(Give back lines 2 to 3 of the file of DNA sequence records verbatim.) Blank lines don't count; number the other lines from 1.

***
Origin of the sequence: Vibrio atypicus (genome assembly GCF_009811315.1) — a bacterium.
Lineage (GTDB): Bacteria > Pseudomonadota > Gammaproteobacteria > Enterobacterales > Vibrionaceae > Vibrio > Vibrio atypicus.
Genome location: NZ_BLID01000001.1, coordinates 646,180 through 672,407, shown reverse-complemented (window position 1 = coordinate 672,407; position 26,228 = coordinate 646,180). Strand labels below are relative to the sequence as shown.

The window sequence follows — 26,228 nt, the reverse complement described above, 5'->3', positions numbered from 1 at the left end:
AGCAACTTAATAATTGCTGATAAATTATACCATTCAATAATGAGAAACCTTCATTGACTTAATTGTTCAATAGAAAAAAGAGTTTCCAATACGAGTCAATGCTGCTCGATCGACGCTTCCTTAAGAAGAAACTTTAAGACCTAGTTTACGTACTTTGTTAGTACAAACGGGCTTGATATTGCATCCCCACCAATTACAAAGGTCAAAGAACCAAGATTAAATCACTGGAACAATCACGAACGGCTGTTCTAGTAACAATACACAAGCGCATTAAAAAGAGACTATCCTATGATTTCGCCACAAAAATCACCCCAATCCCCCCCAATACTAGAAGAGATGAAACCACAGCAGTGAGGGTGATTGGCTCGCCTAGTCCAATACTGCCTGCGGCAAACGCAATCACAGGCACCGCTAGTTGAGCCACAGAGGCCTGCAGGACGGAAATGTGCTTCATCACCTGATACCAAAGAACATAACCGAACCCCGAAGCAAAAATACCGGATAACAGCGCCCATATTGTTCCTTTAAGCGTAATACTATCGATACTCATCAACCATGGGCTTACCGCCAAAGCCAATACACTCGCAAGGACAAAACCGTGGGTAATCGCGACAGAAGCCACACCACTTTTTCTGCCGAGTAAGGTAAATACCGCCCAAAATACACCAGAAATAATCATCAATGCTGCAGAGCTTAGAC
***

Lineage (GTDB): Bacteria > Pseudomonadota > Gammaproteobacteria > Enterobacterales > Vibrionaceae > Vibrio > Vibrio atypicus.
Genome location: NZ_BLID01000001.1, coordinates 646,180 through 672,407, shown reverse-complemented (window position 1 = coordinate 672,407; position 26,228 = coordinate 646,180). Strand labels below are relative to the sequence as shown.